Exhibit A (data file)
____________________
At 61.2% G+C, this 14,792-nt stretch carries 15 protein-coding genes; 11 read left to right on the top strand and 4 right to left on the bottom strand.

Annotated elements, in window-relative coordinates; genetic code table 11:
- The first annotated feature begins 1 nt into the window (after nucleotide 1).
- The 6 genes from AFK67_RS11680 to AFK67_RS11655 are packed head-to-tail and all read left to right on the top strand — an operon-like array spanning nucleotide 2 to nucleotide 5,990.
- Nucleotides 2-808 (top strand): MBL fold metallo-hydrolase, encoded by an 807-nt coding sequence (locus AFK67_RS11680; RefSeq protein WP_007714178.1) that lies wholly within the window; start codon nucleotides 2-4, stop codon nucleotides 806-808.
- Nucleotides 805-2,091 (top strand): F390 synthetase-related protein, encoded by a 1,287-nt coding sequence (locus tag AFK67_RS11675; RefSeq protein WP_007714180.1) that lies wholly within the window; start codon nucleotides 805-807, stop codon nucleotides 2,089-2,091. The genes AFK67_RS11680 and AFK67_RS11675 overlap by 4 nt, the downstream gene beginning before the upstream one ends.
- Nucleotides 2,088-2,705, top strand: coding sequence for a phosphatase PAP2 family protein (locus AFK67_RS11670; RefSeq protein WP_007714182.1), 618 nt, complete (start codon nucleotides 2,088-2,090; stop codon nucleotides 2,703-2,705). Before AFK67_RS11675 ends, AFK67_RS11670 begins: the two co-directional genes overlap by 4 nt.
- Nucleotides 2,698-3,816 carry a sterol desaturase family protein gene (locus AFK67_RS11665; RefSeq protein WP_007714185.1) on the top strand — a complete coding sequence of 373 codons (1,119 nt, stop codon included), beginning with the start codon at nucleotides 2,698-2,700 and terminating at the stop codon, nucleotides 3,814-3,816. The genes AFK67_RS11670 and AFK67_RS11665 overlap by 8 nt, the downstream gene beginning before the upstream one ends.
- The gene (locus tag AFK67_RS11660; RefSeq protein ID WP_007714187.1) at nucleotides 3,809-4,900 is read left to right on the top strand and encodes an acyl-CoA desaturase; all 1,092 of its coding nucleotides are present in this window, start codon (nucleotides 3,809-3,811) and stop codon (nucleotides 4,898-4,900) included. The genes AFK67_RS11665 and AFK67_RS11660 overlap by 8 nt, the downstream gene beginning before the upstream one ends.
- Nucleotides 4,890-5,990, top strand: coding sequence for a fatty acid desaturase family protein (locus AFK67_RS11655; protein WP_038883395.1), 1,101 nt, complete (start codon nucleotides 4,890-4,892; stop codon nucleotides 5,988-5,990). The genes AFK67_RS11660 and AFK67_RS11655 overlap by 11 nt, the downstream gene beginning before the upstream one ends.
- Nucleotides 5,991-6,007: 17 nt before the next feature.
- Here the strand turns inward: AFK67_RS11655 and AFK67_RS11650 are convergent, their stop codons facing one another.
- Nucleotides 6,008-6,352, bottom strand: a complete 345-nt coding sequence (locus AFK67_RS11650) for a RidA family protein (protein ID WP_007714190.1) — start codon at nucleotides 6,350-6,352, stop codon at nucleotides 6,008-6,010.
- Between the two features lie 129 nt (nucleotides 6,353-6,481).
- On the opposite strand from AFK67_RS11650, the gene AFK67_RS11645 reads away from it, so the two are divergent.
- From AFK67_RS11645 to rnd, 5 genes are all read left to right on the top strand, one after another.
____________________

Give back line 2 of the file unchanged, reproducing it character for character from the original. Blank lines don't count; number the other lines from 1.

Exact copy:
Annotated elements, in window-relative coordinates; genetic code table 11: